Is Nationwide doing enough for savers to win your vote? Make sure you let it know at the AGM, says JEFF PRESTRIDGE
Some 16million members of Nationwide will have the opportunity to vote at the building society’s annual general meeting next month. I urge members to do so. It’s your society, have your say.
Members should have just received voting packs, together with a summary of the society’s 2022 accounts. These financial results are impressive whichever way you dissect them.
Profits are up from £823million to nearly £1.6billion and assets are growing – £272billion at April 4 this year. It’s a mutual in rude good health and by far the biggest challenger to the major high street banks.
Voicing concern: Our Give Savers A Rate Rise campaign has provoked angry comments from Nationwide savers who believe they are being short-changed
Whether some of these profits should have been directed into the pockets of savers through higher interest rates is an issue I am sure will get raised at the AGM (for the first time, members will be able to participate online).
Certainly, our Give Savers A Rate Rise campaign has provoked angry comments from Nationwide savers who believe they are being short-changed.
In light of a rash of bank branch closures this year, it is heartening to know Nationwide is still passionate about its 625- strong branch network.
A few days ago, it confirmed the society would not abandon any town or city in which it has a branch until at least 2024. Reassuring news, although it won’t stop it closing branches in locations where it has more than one outlet.
Analysis of the 285 branch closures announced this year by banks and building societies – 14 confirmed by Barclays a few days ago – shows that Nationwide is shutting ten.
As part of the Nationwide AGM vote, members will be asked to approve the directors’ 2022 remuneration. I am sure some eyebrows will be raised at the fact that recently departed chief executive Joe Garner received £2.1million – £954,000 of it performance related.
In the previous two financial years, Garner’s remuneration was much lower at £1.2million (2021) and £1.3million (2020), a result of his decision to forgo most of his performance pay in response to lockdowns and the pandemic. In 2019, his financial package was just short of £2.4million.
Of course, Nationwide will argue that Garner’s remuneration is nowhere near that received by the bosses of the big banks, but that’s a disingenuous argument.
Nationwide is a mutual whose whole modus operandi is built around serving the financial interests of members. It’s not a profit obsessed bank where boardroom greed is endemic.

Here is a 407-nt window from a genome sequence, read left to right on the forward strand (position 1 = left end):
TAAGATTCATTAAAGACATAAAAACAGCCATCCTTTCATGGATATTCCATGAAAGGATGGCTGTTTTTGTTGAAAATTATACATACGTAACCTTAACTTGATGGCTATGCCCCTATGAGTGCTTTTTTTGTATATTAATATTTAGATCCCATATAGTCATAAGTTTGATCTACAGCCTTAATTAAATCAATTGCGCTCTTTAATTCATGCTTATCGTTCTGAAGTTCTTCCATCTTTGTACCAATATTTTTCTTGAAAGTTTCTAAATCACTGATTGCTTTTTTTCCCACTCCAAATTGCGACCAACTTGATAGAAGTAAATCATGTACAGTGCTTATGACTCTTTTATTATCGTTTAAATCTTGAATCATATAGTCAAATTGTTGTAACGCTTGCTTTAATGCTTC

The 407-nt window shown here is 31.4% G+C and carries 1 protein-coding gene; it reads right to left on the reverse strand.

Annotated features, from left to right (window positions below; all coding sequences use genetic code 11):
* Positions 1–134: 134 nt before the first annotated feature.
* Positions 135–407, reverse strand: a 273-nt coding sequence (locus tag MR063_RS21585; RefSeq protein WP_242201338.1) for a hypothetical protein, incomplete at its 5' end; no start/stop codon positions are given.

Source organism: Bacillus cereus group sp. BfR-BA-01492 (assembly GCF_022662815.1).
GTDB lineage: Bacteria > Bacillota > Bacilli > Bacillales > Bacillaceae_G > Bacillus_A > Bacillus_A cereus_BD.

As I said, if your savings or home loan are with Nationwide, use your AGM vote. Let them know you care about how it is run.
Woodford must be held to account by regulators
I am sure many Woodford Equity Income investors would have been angry last week to see our picture of failed fund manager Neil Woodford out enjoying himself in Salcombe, Devon, where he has a £6.3 million luxury holiday home.
While Woodford does not seem to have a care in the world, the prospects for his investors get grimmer by the day.
Last week, cancer treatment firm Rutherford Health – one of the few companies that the remaining rump of Equity Income still holds – went belly up.
Surely, it is time for Woodford to be held to account by regulators for running his fund into the ground.
Denise is an M&S star
Good customer service is a rarity. But last week, shop assistant Denise at my local Marks & Spencer outlet in London’s Kensington delivered it in spades. What a star.
I had gone in to buy some jeans, a casual shirt, shoes and much needed new underwear. After she had rung the items through the till, she asked whether I had its loyalty card Sparks. I replied in the affirmative, adding that I had the app too.
‘It might be worth checking whether you have any offers on it,’ she said. I handed her my phone and to my amazement she said I was entitled to a 20 per cent discount. ‘It runs out soon as well,’ she added.
I was quite thrilled. A saving of some £30. All because a shop assistant was prepared to bat for the customer.
Denise, you are a star. Flying the flag for a great British brand where customer service remains at its heart.